Integrate XML Into Your Reporting Environment
You'll find several areas of interest regarding XML usage in SQL Server Reporting Services.
by Bill Wolff
May 1, 2006
SQL Server Reporting Services is fast becoming the mainstay for custom reporting in Microsoft-based shops. Connecting to relational tables, views, and procedures is easy and productive, and with version 2005 you have new data source options for multidimensional queries (Analysis Services cubes and data mining models) and XML data structures. Similarly, XML is fast becoming the protocol of choice for data transfer between trading partners and across the enterprise using service-oriented architectures (SOAs). How well does Reporting Services play in this arena?
You'll find four areas of interest regarding XML usage in Reporting Services: report object storage, data source queries, output formatting, and XSLT transformations. I'll look at each of these and make some recommendations for integrating XML into your reporting environment.
All the samples I'll discuss are packaged in a zip file available for download. Extract the zip to a directory where you keep Visual Studio projects. There is one solution with a reporting project. The project has sample reports, two XML files, and one XSLT.
XML-Based Report Objects
First and foremost, XML is used to store all pertinent report objects. Report Definition Language (RDL) files have an XML syntax defined by a known schema. This format is well-documented and third parties can use this fact to create utilities that produce Reporting Service–compatible reports. To easily view an RDL file, right-click a sample report in the reporting project and select View Code. You can see the element hierarchy and required sections. If you copy this text into a new XML file in Visual Studio, the desired color-coding and syntax-checking work.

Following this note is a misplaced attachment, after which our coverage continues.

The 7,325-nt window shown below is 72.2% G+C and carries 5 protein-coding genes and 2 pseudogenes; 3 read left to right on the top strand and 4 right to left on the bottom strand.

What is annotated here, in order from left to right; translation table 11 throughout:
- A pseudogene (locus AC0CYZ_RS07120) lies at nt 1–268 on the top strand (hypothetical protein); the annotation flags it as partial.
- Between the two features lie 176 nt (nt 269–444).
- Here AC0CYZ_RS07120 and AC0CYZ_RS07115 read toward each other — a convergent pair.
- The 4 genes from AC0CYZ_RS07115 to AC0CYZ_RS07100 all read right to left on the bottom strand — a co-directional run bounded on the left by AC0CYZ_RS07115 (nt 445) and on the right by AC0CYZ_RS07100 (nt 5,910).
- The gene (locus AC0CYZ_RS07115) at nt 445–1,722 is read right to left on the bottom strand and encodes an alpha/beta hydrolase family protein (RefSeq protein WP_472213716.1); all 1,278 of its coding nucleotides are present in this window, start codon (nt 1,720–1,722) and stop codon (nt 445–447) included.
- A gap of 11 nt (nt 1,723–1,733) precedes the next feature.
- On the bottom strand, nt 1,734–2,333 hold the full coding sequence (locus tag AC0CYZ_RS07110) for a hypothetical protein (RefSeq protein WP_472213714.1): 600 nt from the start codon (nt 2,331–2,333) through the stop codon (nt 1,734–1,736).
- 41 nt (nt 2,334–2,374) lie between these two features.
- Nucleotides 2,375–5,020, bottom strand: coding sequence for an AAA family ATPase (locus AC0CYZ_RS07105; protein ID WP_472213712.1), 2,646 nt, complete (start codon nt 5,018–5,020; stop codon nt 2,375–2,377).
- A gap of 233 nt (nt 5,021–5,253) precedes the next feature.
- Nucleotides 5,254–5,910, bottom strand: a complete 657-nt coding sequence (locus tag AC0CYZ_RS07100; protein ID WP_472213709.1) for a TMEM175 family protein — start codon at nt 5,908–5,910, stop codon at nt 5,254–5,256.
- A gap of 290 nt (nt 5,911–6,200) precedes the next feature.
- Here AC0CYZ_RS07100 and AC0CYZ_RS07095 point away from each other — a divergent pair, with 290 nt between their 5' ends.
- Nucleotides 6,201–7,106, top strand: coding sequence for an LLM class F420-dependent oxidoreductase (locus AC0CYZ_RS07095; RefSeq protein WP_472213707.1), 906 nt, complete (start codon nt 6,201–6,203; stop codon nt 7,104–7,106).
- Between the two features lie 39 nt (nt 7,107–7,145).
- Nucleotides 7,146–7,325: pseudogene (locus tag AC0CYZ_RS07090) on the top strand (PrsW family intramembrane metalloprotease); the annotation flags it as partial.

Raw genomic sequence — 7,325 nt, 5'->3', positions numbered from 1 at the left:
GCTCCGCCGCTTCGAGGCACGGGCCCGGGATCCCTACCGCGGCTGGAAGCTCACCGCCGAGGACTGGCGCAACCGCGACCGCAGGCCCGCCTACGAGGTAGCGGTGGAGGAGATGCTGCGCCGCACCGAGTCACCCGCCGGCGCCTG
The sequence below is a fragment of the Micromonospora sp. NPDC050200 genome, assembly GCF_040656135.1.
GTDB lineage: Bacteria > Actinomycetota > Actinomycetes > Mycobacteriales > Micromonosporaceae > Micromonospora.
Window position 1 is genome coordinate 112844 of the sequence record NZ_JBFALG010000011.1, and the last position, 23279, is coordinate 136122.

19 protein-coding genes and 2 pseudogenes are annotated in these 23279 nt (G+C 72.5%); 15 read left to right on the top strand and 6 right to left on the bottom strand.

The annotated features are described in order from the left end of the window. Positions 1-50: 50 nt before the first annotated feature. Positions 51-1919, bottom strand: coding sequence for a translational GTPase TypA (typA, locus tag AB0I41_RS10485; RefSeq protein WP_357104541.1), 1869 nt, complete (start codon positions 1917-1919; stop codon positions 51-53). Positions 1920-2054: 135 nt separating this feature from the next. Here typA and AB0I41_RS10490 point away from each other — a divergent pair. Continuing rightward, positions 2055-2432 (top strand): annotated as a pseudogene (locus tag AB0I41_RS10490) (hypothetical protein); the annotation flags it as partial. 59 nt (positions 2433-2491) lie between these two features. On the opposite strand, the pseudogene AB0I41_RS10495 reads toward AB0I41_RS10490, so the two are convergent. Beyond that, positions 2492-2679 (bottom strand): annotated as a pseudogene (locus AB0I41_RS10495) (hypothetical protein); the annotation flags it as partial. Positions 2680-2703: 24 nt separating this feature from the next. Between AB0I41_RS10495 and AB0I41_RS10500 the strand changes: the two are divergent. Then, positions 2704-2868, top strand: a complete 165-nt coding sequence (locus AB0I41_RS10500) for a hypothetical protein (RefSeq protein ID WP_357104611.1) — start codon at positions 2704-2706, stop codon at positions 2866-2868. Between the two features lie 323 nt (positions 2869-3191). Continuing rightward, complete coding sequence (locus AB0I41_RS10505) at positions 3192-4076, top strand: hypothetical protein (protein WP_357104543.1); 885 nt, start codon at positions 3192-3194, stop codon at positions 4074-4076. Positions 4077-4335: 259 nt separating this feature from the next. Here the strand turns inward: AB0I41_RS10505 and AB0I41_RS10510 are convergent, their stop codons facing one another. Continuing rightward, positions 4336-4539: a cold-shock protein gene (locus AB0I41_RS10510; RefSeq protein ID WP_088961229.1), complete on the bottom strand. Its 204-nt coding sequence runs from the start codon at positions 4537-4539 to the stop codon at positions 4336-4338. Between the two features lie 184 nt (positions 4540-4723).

Shared Data Sources (Report Data Source files, or RDS files) are also stored in simple XML files. You can't use Visual Studio to view code for these. Instead, go to the file system and open with Notepad or Internet Explorer.
Report models, another interesting feature, define data semantics in business-user language. They are stored in a Semantic Model Definition Language (SMDL) file. The Visual Studio view-code technique works for these.
Finally, you'll find several configuration files (.CONFIG) in the Reporting Services installation folder. Both virtual directories, one for Report Manager and one for the Web service engine, have standard web.config files. Two policy files control permissions and trusts: The ReportingServicesService.exe.config has settings that control tracing and logging, while the rsreportserver.config file configures the reporting environment. You can add your own custom extensions and remove built-in features such as PDF generation. Refer to the product documentation for details before editing this critical file.
XML Data Sources
The new XML data source option provides tabular dataset results for use in report layout and processing. There are three variants: XML file access from a Web address, embedded XML files, and SOAP Web service method calls. You can combine the XML data sources with relational and multidimensional data in a report. You can also add them as shared data sources, as in Shared XML File.rds.
The XML file approach requires a URL address pointing to a file with an XML extension. In these samples, the Session.XML file is included in the Reporting Services XML project. This is deployed to the Report Server and stored there in a folder (see Figure 1).
Look at the "Session from XML File" report. In the Data tab, click the ellipsis next to the dataset name to see the dataset properties. Click the ellipsis button next to the data source name to see the data source properties. The URL goes in the connection string. Note that this field can be an expression based on some report global, parameter, or field value.
The Query string for the XML data source contains a <Query> block. An <ElementPath> uses modified XPath syntax to specify the element level in the XML hierarchy. You can use phrases to get elements, attributes, or their children. Once you get the syntax straight, the Run button (!) returns the tabular dataset from your XML. The field names, which come from the element and attribute names, appear in the dataset explorer for use in layout tasks.
Embedded XML works like the file approach. Use the "Session from Embedded XML" sample report. The data source is configured as XML with a blank connection string. The Query string has an <XMLData> block where the target XML nodes are stored (see Figure 2).
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